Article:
Therefore, marijuana dispensaries should look to both Olive and CHAMP for direction on what they would need to do to be eligible for such a tax deduction. First, dispensaries would need to ensure that their caregiving services are first and foremost a “trade or business.” Under Olive, the Ninth Circuit used the established definition of “trade or business” as something that is “entered into with the dominant hope and intent of realizing a profit.”41 Applying this definition, the court held that the Vapor Room’s caregiving services did not constitute a “trade or business” since they were free and generated no profit.42 However, CHAMP clarified that the caregiving services would not need to necessarily charge a separate fee in order to be generating a profit, since in CHAMP the dispensary charged a membership fee that covered both the medical marijuana and the caregiving services.43 Consequently, dispensaries would need to ensure that their caregiving services do realize — or at least are intended to realize — a profit, but these services would not necessarily have to be sold separately from the medical marijuana.44
Second, the caregiving services would not only need to be a “trade or business,” but also separate from the medical marijuana sales. Under CHAMP, “whether an activity is a trade or business separate from another trade or business is a question of fact that depends on . . . the degree of economic interrelationship between the two undertakings.”45 The CHAMP court determined that it was reasonable to find that the caregiving services were a separate business because they were so regular and extensive that the business “stood on its own” apart from the sale of marijuana.46 Furthermore, CHAMP cited Collins v. Commissioner,47 which found that the existence of separate records and employees was probative of whether the taxpayer had two separate businesses.48 This conclusion suggests that if a dispensary keeps separate business records for its caregiving services and also hires separate employees to provide these services, then it is likely that the caregiving services would be considered a separate business. However, CHAMP shows that separate books and records would not be necessary to find separate businesses.49 Although there is no hard and fast rule for determining whether businesses are separate, CHAMP indicates that dispensaries would probably need to establish robust and regular caregiving services, and probably have some employees tasked solely with caregiving services, to be eligible for any tax deductions.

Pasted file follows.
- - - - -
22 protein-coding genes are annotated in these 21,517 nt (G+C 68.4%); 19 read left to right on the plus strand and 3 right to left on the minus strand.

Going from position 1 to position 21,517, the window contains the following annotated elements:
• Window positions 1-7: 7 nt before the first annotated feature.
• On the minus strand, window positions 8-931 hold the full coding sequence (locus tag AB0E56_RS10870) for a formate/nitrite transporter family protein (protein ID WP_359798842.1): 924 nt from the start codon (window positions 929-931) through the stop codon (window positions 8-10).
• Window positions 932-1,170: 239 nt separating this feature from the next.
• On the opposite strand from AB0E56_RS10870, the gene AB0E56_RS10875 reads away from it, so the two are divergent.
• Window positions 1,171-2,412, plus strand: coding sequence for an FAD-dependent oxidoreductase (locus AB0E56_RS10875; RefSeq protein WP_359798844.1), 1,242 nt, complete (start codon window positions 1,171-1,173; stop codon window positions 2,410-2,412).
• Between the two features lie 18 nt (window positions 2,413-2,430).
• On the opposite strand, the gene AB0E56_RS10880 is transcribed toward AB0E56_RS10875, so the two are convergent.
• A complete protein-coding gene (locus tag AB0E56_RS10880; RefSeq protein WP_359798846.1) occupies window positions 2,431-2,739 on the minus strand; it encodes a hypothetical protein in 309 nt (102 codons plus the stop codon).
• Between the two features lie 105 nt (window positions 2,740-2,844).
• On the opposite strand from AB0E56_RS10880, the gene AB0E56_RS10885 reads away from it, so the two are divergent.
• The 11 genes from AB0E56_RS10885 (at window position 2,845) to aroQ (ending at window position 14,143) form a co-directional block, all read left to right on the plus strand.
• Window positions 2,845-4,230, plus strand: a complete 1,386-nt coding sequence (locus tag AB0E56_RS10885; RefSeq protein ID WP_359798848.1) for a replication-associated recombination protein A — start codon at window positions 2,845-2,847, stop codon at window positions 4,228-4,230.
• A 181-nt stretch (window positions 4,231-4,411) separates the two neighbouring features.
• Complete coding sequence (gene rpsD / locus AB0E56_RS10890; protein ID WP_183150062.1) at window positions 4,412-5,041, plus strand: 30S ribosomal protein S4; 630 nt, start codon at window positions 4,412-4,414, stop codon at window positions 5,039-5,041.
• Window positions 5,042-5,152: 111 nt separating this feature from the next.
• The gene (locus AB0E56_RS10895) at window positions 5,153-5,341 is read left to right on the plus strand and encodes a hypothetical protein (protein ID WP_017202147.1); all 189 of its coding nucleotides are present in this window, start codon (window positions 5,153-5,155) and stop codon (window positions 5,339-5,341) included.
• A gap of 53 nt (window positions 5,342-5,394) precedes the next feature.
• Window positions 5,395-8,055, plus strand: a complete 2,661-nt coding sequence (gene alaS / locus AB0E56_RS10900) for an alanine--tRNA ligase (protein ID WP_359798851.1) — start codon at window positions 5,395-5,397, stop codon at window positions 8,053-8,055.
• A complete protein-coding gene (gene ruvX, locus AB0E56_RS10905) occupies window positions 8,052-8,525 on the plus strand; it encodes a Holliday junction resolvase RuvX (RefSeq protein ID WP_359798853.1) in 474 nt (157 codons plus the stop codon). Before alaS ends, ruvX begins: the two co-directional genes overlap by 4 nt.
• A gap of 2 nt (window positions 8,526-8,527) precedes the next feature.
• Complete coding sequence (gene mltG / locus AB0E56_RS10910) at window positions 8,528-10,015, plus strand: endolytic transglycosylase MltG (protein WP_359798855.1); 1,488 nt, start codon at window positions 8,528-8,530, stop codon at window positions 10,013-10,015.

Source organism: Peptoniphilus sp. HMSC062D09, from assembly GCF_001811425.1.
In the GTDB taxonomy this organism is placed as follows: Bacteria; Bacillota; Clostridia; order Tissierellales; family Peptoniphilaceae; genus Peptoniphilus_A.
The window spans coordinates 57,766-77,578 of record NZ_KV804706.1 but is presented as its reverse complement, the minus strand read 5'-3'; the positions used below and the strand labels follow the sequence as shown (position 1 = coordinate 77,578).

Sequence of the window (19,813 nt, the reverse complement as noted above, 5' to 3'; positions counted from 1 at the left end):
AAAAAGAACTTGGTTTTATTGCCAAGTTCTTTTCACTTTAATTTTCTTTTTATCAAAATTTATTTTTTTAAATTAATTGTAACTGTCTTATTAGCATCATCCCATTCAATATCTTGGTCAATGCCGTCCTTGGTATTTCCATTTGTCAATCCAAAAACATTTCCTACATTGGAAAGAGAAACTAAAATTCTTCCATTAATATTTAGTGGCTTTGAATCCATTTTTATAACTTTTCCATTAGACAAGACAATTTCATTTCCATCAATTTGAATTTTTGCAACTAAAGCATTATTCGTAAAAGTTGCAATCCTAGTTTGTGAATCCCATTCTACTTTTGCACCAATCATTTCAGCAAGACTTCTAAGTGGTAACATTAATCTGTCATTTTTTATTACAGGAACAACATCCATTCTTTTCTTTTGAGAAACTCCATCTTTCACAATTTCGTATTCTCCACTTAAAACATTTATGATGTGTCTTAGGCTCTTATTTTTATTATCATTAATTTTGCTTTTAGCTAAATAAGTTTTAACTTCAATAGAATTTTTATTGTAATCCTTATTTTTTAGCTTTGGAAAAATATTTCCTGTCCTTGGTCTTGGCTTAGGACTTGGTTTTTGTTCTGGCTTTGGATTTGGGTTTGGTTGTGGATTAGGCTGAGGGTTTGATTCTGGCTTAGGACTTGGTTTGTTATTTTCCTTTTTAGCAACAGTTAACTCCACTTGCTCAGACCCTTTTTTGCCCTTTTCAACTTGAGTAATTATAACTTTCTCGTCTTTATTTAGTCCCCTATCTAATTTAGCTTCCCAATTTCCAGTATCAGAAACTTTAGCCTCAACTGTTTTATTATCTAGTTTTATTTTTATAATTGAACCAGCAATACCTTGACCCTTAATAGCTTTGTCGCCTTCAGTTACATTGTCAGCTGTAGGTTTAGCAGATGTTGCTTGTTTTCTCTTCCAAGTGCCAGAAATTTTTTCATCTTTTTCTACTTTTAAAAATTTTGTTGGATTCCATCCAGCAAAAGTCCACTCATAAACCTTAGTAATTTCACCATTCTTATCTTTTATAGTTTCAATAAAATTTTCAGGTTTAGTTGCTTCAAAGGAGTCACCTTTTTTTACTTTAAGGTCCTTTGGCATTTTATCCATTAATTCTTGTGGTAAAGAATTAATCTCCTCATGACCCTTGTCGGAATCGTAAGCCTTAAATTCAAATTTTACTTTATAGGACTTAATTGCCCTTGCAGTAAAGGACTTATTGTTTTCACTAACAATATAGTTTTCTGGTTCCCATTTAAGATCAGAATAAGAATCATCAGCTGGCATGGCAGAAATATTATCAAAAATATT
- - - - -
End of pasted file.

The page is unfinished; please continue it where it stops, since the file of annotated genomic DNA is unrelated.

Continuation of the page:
Given that the caregiving services would have to be a separate “trade or business” in order to receive any business expense tax deductions, marijuana dispensaries would be greatly constrained in using caregiving services as a method of circumventing tax liability. Both CHAMP and Collins were concerned with whether it is possible for a court to reasonably separate out which expenses are from one business and which expenses are from the other. In Collins, separate accounting books were considered evidence in favor of the existence of two separate businesses,50 and CHAMP relied on the separately employed personnel and segregated use of the facility for the expense allocation.51 If medical marijuana dispensaries structured their operations such that a court could readily observe a separation of expenses, they would be mostly unable to artificially inflate their business-expense deductions by masking expenses associated with their medical marijuana operations as expenses associated with their caregiving services.
The Ninth Circuit, in Olive, suggested that dispensaries might be able to receive tax deductions for expenses associated with the caregiving services that are a separate “trade or business” from the marijuana sales. If the Ninth Circuit were to accept the CHAMP framework, dispensaries would benefit from the guidance CHAMP, as interpreted by Olive, would provide. For now though, the only certain result of Olive is to close one avenue by which medical marijuana dispensaries have attempted to reduce their tax liability. In the absence of certainty from the courts, the U.S. Treasury could issue either general regulations52 or rulings on particular fact situations,53 and Congress could even change § 280E or write an additional statute addressing medical marijuana in particular. Thus, there is ample opportunity for the law to change and develop in this area, especially since legal marijuana is a large and growing market.54 How tax law is applied to this industry will have profound consequences, not just on dispensaries, but also on state and federal governments.55